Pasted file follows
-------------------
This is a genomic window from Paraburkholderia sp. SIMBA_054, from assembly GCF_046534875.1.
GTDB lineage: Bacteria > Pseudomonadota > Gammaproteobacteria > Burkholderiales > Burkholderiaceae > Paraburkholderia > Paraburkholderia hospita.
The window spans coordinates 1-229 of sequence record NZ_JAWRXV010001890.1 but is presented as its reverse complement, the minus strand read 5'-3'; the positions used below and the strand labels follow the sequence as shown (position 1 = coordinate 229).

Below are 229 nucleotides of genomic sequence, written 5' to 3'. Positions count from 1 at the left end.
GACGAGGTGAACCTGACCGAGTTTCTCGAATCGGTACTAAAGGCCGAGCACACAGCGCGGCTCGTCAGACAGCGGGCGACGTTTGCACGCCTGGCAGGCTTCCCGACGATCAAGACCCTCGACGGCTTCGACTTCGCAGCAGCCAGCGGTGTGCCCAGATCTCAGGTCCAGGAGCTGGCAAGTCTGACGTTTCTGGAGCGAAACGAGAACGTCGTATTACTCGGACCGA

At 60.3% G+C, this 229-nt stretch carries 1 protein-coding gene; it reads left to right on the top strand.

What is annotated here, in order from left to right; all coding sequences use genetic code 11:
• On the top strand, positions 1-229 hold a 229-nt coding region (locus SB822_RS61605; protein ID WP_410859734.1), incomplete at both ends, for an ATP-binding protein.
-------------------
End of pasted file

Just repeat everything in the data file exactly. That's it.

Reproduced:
This is a genomic window from Paraburkholderia sp. SIMBA_054, from assembly GCF_046534875.1.
GTDB lineage: Bacteria > Pseudomonadota > Gammaproteobacteria > Burkholderiales > Burkholderiaceae > Paraburkholderia > Paraburkholderia hospita.
The window spans coordinates 1-229 of sequence record NZ_JAWRXV010001890.1 but is presented as its reverse complement, the minus strand read 5'-3'; the positions used below and the strand labels follow the sequence as shown (position 1 = coordinate 229).

Below are 229 nucleotides of genomic sequence, written 5' to 3'. Positions count from 1 at the left end.
GACGAGGTGAACCTGACCGAGTTTCTCGAATCGGTACTAAAGGCCGAGCACACAGCGCGGCTCGTCAGACAGCGGGCGACGTTTGCACGCCTGGCAGGCTTCCCGACGATCAAGACCCTCGACGGCTTCGACTTCGCAGCAGCCAGCGGTGTGCCCAGATCTCAGGTCCAGGAGCTGGCAAGTCTGACGTTTCTGGAGCGAAACGAGAACGTCGTATTACTCGGACCGA

At 60.3% G+C, this 229-nt stretch carries 1 protein-coding gene; it reads left to right on the top strand.

What is annotated here, in order from left to right; all coding sequences use genetic code 11:
• On the top strand, positions 1-229 hold a 229-nt coding region (locus SB822_RS61605; protein ID WP_410859734.1), incomplete at both ends, for an ATP-binding protein.